Some news and views while we wait for a riveting rematch between the Green Bay Packers and New England Patriots in Super Bowl XLIX:

  • It’s high time Marquette University officials publicly declare their intentions to help pay for a new arena in downtown Milwaukee.

Marquette has benefitted greatly over the years by playing in the BMO Harris Bradley Center and, suffice to say, will benefit even more in a new, state-of-the-art facility.

Can you imagine how much money Marquette would have to shell out if it decided to construct its own arena? The Kohl Center in Madison, which serves as the home of the Wisconsin Badgers, cost $76 million. And that was built in 1998.

Recently, Georgetown University, which like Marquette is a member of the Big East Conference, broke ground on the John R. Thompson Jr. Intercollegiate Athletic Center. That cost is $60 million ... and it’s just a practice facility.

Also, DePaul University in Chicago is building a new arena near Soldier Field. It’ll cost $173 million, of which DePaul will pay $70 million. And that is for an arena that will have a seating capacity of around 10,000 – or about seven thousand fewer seats than the new Milwaukee arena is expected to have.

  • I’ve been told by individuals close to the Milwaukee arena situation that the Bucks are, in many respects, modeling their project after the Sacramento Kings.

The Kings’ new facility, which is set to open in 2016, will cost $477 million. Under a 35-year-deal, the City of Sacramento will be responsible for a $223 million subsidy. The bulk of that amount will be financed through a parking revenue bond.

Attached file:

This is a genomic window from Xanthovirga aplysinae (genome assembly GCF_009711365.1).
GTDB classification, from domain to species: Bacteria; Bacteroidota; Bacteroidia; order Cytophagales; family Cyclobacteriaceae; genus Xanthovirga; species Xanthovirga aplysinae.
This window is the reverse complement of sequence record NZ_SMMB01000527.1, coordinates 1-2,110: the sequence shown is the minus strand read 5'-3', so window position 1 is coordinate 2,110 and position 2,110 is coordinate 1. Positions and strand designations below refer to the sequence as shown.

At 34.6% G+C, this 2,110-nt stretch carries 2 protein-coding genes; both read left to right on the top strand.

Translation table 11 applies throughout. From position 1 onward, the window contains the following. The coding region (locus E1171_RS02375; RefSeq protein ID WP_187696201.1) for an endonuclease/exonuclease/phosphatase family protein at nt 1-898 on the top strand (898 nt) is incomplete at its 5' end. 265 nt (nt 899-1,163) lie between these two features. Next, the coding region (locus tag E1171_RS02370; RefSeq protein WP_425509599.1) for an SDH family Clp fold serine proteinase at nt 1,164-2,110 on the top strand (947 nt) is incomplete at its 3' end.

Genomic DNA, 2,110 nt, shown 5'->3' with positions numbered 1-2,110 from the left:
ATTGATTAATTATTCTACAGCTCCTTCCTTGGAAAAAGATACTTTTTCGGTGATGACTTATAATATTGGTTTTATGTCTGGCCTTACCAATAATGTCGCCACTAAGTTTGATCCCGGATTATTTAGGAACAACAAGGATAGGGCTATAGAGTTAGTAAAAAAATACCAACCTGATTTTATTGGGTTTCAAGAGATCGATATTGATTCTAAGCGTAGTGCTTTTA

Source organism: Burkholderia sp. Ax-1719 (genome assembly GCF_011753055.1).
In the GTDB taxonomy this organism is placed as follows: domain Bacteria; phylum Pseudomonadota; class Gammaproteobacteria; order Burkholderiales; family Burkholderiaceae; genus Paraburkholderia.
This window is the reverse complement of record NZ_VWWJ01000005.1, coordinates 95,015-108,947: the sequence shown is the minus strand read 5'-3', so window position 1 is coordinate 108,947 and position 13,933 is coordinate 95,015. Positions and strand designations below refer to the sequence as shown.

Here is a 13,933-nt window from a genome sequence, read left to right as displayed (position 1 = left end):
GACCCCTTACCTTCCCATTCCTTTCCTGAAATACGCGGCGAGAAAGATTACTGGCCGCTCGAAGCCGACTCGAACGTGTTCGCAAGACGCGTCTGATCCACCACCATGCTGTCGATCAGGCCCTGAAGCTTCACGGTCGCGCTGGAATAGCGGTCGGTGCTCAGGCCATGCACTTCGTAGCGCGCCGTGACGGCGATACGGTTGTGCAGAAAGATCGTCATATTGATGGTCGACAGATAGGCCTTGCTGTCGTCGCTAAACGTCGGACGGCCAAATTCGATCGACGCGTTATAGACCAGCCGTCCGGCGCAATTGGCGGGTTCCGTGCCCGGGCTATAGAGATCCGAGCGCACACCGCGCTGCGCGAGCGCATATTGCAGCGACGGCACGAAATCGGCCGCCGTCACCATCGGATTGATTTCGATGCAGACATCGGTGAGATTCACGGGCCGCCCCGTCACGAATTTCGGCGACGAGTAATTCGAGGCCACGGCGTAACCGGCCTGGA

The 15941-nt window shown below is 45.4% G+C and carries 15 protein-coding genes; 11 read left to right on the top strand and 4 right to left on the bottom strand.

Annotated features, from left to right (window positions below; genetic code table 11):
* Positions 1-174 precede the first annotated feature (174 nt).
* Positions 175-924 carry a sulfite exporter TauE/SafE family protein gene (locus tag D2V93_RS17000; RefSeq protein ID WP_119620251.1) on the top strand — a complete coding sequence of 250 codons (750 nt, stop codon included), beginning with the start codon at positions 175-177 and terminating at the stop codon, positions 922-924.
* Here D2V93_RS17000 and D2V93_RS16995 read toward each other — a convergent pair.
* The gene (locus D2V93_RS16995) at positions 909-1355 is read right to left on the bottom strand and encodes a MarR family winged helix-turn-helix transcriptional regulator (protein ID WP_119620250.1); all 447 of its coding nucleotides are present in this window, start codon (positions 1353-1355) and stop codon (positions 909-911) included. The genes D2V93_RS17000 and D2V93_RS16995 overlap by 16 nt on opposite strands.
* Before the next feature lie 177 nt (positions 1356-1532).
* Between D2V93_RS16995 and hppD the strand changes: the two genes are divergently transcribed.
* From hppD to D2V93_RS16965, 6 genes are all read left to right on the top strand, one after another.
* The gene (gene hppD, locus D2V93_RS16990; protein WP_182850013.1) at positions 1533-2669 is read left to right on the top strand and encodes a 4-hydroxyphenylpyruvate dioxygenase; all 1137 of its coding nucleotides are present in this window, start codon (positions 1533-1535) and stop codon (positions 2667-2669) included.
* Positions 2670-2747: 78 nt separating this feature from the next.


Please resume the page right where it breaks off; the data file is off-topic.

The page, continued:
The seating capacity for the new Kings arena will be 17,500. A 16-story multi-purpose tower will also be built next to the Kings’ arena and will provide 250 hotel rooms, along with retail and residential space.

The Kings’ project will reportedly bring 11,000 construction jobs and 4,000 permanent jobs.

  • Jamil Wilson has been acquitting himself well with the Bakersfield (Calif.) Jam in the NBA D-League.

The former Horlick High School and Marquette University standout has started all seven games for the Jam, averaging 10 points and seven rebounds. Bakersfield’s parent team is the Phoenix Suns of the NBA.

  • It goes without saying there’ll be a lot of interesting prep basketball games in the area this winter. But there’s one matchup that sticks out: On Feb. 7, Case will play Whitefish Bay Dominican at Whitefish Bay.

Case coach Steve Jaskulske has another dynamic team, one that figures to be in the hunt for its third straight Southeast Conference championship.

As for Dominican, the Knights could be the best team in the state. They not only have 6-foot-10 Diamond Stone, who is possibly the best prep player ever in the state, and 6-7 Kostas Antetokounmpo, the younger brother of Milwaukee Bucks forward Giannis Antetokounmpo. Giannnis told me Kostas will be a better player than him.

  • Former University of Wisconsin star running back John Clay of Racine on current Badger star running back Melvin Gordon of Kenosha: “He’s a great guy. He’s just a guy you can talk to. He’s not one of those arrogant type of guys. He has a high character.’’
  • Less bang for the buck: Center Larry Sanders, who is the Bucks’ highest-paid player at $11 million this season, is averaging a paltry 6.6 rebounds a game. That ranks Sanders 46th – yes, 46th — in the league in that category.
  • Wisconsin small forward Sam Dekker is expected to turn pro after the season and for good reason.

Dekker, whom Racine Lutheran High School basketball followers know all too well – he hit a dramatic, game-winning jumper to beat the Crusaders in the 2012 WIAA Division 5 state championship game – is generally regarded as a mid-to-late, first-round selection in June’s NBA draft. However, one highly regarded NBA scout told me last week he believes Dekker could be a top-10 selection.

Gery Woelfel is a sports reporter for The Journal Times. Gery can be reached by calling 262-631-1713 or by email at


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